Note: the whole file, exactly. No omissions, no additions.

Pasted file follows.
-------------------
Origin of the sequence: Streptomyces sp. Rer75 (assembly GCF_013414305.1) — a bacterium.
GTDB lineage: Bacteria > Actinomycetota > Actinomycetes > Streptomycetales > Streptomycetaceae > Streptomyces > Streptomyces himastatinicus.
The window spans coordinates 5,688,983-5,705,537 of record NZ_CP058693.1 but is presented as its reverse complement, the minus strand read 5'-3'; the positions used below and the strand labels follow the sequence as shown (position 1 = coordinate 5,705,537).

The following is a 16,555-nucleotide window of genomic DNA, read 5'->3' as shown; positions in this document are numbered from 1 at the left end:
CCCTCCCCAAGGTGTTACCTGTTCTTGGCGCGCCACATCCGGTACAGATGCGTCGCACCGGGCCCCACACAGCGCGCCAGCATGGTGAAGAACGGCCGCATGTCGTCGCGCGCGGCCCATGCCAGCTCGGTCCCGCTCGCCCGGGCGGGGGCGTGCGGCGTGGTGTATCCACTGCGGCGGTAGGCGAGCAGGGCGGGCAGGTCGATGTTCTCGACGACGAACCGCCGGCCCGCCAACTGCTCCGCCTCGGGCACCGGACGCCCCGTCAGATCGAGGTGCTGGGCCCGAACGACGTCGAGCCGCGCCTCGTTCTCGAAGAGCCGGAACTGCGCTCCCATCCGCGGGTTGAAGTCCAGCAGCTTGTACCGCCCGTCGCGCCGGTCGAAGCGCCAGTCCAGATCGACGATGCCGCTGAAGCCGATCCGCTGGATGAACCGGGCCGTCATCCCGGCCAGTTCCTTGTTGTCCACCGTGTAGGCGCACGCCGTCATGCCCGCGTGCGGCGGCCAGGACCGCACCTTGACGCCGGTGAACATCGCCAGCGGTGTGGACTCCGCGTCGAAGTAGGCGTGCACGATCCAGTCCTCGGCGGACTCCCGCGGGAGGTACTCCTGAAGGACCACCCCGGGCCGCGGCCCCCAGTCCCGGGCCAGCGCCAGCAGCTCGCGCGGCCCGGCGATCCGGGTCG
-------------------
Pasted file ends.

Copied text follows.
Origin of the sequence: Streptomyces sp. Rer75 (assembly GCF_013414305.1) — a bacterium.
GTDB lineage: Bacteria > Actinomycetota > Actinomycetes > Streptomycetales > Streptomycetaceae > Streptomyces > Streptomyces himastatinicus.
The window spans coordinates 5,688,983-5,705,537 of record NZ_CP058693.1 but is presented as its reverse complement, the minus strand read 5'-3'; the positions used below and the strand labels follow the sequence as shown (position 1 = coordinate 5,705,537).

The following is a 16,555-nucleotide window of genomic DNA, read 5'->3' as shown; positions in this document are numbered from 1 at the left end:
CCCTCCCCAAGGTGTTACCTGTTCTTGGCGCGCCACATCCGGTACAGATGCGTCGCACCGGGCCCCACACAGCGCGCCAGCATGGTGAAGAACGGCCGCATGTCGTCGCGCGCGGCCCATGCCAGCTCGGTCCCGCTCGCCCGGGCGGGGGCGTGCGGCGTGGTGTATCCACTGCGGCGGTAGGCGAGCAGGGCGGGCAGGTCGATGTTCTCGACGACGAACCGCCGGCCCGCCAACTGCTCCGCCTCGGGCACCGGACGCCCCGTCAGATCGAGGTGCTGGGCCCGAACGACGTCGAGCCGCGCCTCGTTCTCGAAGAGCCGGAACTGCGCTCCCATCCGCGGGTTGAAGTCCAGCAGCTTGTACCGCCCGTCGCGCCGGTCGAAGCGCCAGTCCAGATCGACGATGCCGCTGAAGCCGATCCGCTGGATGAACCGGGCCGTCATCCCGGCCAGTTCCTTGTTGTCCACCGTGTAGGCGCACGCCGTCATGCCCGCGTGCGGCGGCCAGGACCGCACCTTGACGCCGGTGAACATCGCCAGCGGTGTGGACTCCGCGTCGAAGTAGGCGTGCACGATCCAGTCCTCGGCGGACTCCCGCGGGAGGTACTCCTGAAGGACCACCCCGGGCCGCGGCCCCCAGTCCCGGGCCAGCGCCAGCAGCTCGCGCGGCCCGGCGATCCGGGTCG